Ralph Rogers, vice president of Texas Baptist Men's disaster relief, reported that "all our volunteers are ready. Basically we've put all of our units to work coordinating feeding efforts and standing by to see where Hurricane Harvey hits before we can do anything else."
A Category 3 hurricane, Rogers said, "means we need to be prepared for chainsaw work from trees being knocked down by the winds and to have enough hands on deck for mass feedings as well as be able to provide shower and laundry units in the aftermath. Anyone evacuating their homes off the Gulf Coast will be displaced. They will have needs we can be prepared to meet."
Trucks carrying rolled roofing supplies and protective masks and suits left NAMB's Atlanta-area headquarters Thursday on their way to a staging site in Mississippi where they will wait until Hurricane Harvey makes landfall. NAMB's Disaster Relief Crisis Buckets will arrive late Friday and Saturday containing necessities to equip families impacted by disasters.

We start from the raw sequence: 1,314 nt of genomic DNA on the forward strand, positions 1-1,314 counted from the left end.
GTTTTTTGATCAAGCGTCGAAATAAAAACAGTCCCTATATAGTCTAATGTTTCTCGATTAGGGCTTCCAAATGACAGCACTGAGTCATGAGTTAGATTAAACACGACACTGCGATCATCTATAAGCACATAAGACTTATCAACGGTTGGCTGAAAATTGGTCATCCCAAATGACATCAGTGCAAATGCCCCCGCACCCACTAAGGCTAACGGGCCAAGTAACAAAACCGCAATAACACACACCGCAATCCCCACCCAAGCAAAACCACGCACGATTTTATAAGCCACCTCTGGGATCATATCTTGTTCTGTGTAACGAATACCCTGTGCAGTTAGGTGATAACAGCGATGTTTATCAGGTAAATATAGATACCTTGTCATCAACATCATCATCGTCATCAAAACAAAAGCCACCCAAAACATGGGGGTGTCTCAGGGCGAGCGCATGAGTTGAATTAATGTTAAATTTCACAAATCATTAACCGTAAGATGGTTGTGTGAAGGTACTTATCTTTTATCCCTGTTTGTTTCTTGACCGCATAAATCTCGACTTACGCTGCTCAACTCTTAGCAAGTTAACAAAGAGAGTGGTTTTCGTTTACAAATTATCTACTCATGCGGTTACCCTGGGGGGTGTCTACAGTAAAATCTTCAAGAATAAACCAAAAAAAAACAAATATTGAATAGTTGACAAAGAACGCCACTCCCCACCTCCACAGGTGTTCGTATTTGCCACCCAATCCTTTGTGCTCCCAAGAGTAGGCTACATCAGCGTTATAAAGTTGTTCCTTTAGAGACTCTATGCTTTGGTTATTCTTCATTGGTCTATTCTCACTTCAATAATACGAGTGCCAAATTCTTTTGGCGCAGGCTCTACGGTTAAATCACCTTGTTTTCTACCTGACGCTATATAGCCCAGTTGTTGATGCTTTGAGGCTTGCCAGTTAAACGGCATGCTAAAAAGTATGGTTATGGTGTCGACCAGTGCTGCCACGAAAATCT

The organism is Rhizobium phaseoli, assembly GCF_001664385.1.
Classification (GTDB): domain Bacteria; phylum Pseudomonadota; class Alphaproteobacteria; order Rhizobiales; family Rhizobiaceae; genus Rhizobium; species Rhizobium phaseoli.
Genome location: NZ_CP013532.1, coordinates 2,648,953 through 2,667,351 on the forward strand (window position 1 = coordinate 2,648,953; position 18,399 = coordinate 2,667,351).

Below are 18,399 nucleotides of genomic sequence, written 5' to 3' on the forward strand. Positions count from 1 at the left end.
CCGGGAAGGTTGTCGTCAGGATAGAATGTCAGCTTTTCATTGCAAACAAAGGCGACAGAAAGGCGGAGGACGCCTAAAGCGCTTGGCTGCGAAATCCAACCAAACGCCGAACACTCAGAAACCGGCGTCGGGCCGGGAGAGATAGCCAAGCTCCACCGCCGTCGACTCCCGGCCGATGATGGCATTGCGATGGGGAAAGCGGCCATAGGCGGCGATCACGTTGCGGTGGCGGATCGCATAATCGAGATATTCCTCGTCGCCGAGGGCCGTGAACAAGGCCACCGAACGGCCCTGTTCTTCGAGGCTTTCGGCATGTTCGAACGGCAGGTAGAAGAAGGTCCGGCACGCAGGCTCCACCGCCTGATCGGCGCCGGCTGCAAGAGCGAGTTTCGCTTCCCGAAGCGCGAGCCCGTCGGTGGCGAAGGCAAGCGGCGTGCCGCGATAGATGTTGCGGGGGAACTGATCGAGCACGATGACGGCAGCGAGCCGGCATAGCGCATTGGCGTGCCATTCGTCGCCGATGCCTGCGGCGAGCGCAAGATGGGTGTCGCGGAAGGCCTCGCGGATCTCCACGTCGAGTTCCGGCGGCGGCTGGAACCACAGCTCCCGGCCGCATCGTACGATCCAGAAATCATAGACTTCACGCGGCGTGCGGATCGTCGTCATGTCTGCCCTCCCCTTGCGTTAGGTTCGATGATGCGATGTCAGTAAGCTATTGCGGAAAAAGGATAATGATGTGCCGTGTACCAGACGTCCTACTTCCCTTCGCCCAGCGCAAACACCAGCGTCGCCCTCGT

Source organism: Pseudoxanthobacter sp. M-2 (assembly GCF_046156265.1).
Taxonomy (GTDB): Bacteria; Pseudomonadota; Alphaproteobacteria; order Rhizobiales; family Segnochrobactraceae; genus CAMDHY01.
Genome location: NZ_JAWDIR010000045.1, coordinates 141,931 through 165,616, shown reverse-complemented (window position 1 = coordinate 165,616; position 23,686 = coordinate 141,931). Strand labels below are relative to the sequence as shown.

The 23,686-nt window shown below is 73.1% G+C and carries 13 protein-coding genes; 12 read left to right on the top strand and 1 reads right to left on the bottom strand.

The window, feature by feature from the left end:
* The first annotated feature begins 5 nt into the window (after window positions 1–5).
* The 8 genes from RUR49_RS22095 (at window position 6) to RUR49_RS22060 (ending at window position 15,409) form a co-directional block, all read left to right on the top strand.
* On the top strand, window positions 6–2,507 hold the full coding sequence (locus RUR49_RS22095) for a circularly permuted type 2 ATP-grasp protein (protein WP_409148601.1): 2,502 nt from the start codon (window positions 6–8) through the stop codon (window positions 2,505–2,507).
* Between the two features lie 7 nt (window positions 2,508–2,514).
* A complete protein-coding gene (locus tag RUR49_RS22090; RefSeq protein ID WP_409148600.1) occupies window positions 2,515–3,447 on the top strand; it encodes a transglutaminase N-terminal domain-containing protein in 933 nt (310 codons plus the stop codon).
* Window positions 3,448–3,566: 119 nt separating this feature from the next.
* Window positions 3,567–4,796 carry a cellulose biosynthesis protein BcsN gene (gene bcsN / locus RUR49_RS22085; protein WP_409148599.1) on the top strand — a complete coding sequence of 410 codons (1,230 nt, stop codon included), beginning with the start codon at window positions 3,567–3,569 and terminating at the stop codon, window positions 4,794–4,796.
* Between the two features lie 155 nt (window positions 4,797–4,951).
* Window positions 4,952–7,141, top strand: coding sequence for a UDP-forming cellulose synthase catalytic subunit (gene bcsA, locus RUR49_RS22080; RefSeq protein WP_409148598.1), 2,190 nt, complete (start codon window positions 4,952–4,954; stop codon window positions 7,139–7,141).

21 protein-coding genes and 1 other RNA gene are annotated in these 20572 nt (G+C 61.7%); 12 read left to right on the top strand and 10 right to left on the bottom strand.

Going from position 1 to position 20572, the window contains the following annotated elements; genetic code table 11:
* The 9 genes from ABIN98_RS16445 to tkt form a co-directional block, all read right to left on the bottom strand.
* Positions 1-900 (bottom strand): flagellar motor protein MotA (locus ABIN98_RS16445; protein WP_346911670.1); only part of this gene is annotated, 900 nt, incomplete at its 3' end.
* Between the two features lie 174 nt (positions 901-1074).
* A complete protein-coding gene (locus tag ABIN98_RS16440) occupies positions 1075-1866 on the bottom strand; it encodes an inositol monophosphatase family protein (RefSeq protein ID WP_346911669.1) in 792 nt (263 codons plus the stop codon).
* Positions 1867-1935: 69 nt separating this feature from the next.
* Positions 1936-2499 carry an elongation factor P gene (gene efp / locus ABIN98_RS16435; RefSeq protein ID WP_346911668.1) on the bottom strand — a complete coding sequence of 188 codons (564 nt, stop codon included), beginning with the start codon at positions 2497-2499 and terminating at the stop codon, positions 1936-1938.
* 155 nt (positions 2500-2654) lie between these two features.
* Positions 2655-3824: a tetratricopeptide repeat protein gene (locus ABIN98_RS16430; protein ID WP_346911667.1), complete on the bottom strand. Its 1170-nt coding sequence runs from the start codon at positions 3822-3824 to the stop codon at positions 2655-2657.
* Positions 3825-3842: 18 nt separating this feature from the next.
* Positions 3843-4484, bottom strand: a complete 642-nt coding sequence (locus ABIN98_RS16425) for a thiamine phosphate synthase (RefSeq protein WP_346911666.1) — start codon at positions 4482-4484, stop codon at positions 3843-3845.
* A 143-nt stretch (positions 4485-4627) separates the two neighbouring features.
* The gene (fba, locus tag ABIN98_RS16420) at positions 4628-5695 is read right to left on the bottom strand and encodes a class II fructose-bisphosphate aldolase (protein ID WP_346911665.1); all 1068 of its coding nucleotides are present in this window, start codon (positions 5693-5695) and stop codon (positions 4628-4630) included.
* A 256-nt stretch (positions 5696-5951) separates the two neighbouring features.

David Melber, NAMB's vice president of Send Relief, noted that "every national disaster is an opportunity to step up and be Christ's love in action."
"Hurricanes don't only affect the ones who were hit by them," Melber said. "They influence us all. Now is our opportunity to give back in time, prayers and support -- before it hits -- to let our neighbors know we're with them. We're calling to all the states in this nation to join together and provide relief, hope and healing for families in need."
Scott MacDonald, pastor of Corpus Christi Community Church which meets in an area school, told the TEXAN, "We talked everybody we could into leaving. A few of our families did decide to stay. We checked on some widows and others to see if we could help boarding up houses.
"We encouraged members to help their neighbors and check on those around them, making sure they had enough water and food," MacDonald said.
David Loyola, SBTC field ministry strategist for south Texas, started calling area churches earlier in the week. Loyola said many people had evacuated Corpus Christi, including his son who is an ER doctor and was prepared to stay at the hospital but was told to leave.